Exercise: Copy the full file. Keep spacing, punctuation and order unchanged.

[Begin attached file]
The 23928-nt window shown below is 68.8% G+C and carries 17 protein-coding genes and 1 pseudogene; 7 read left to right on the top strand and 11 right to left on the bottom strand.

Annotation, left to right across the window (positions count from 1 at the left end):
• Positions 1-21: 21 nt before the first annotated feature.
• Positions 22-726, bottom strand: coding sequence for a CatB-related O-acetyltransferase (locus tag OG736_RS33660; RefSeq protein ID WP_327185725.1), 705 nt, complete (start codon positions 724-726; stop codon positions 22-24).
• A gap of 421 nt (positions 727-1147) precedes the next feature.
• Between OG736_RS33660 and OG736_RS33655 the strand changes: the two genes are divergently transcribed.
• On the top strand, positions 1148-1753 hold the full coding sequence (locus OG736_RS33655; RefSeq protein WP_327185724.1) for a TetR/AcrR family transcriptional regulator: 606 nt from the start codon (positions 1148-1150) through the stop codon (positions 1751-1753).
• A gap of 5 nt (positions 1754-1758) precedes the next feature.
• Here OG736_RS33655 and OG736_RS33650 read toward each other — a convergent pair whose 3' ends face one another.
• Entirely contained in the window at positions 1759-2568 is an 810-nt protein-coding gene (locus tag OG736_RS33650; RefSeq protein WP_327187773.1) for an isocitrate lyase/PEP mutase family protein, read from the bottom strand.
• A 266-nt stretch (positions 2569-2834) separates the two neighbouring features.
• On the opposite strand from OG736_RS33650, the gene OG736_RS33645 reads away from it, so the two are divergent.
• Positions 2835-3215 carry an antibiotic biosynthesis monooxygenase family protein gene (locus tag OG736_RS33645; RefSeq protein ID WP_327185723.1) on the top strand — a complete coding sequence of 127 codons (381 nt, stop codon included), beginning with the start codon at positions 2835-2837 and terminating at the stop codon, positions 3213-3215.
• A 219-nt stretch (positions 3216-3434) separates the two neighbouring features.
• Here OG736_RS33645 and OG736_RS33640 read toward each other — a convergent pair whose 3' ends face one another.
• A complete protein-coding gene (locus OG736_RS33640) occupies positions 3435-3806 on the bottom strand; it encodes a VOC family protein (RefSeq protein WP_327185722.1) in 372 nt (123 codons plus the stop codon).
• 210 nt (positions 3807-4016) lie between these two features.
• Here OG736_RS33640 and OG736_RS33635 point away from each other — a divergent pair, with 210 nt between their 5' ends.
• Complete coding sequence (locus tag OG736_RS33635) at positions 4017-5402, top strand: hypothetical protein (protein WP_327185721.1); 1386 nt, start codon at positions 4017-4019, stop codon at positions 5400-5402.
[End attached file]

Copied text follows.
The 23928-nt window shown below is 68.8% G+C and carries 17 protein-coding genes and 1 pseudogene; 7 read left to right on the top strand and 11 right to left on the bottom strand.

Annotation, left to right across the window (positions count from 1 at the left end):
• Positions 1-21: 21 nt before the first annotated feature.
• Positions 22-726, bottom strand: coding sequence for a CatB-related O-acetyltransferase (locus tag OG736_RS33660; RefSeq protein ID WP_327185725.1), 705 nt, complete (start codon positions 724-726; stop codon positions 22-24).
• A gap of 421 nt (positions 727-1147) precedes the next feature.
• Between OG736_RS33660 and OG736_RS33655 the strand changes: the two genes are divergently transcribed.
• On the top strand, positions 1148-1753 hold the full coding sequence (locus OG736_RS33655; RefSeq protein WP_327185724.1) for a TetR/AcrR family transcriptional regulator: 606 nt from the start codon (positions 1148-1150) through the stop codon (positions 1751-1753).
• A gap of 5 nt (positions 1754-1758) precedes the next feature.
• Here OG736_RS33655 and OG736_RS33650 read toward each other — a convergent pair whose 3' ends face one another.
• Entirely contained in the window at positions 1759-2568 is an 810-nt protein-coding gene (locus tag OG736_RS33650; RefSeq protein WP_327187773.1) for an isocitrate lyase/PEP mutase family protein, read from the bottom strand.
• A 266-nt stretch (positions 2569-2834) separates the two neighbouring features.
• On the opposite strand from OG736_RS33650, the gene OG736_RS33645 reads away from it, so the two are divergent.
• Positions 2835-3215 carry an antibiotic biosynthesis monooxygenase family protein gene (locus tag OG736_RS33645; RefSeq protein ID WP_327185723.1) on the top strand — a complete coding sequence of 127 codons (381 nt, stop codon included), beginning with the start codon at positions 2835-2837 and terminating at the stop codon, positions 3213-3215.
• A 219-nt stretch (positions 3216-3434) separates the two neighbouring features.
• Here OG736_RS33645 and OG736_RS33640 read toward each other — a convergent pair whose 3' ends face one another.
• A complete protein-coding gene (locus OG736_RS33640) occupies positions 3435-3806 on the bottom strand; it encodes a VOC family protein (RefSeq protein WP_327185722.1) in 372 nt (123 codons plus the stop codon).
• 210 nt (positions 3807-4016) lie between these two features.
• Here OG736_RS33640 and OG736_RS33635 point away from each other — a divergent pair, with 210 nt between their 5' ends.
• Complete coding sequence (locus tag OG736_RS33635) at positions 4017-5402, top strand: hypothetical protein (protein WP_327185721.1); 1386 nt, start codon at positions 4017-4019, stop codon at positions 5400-5402.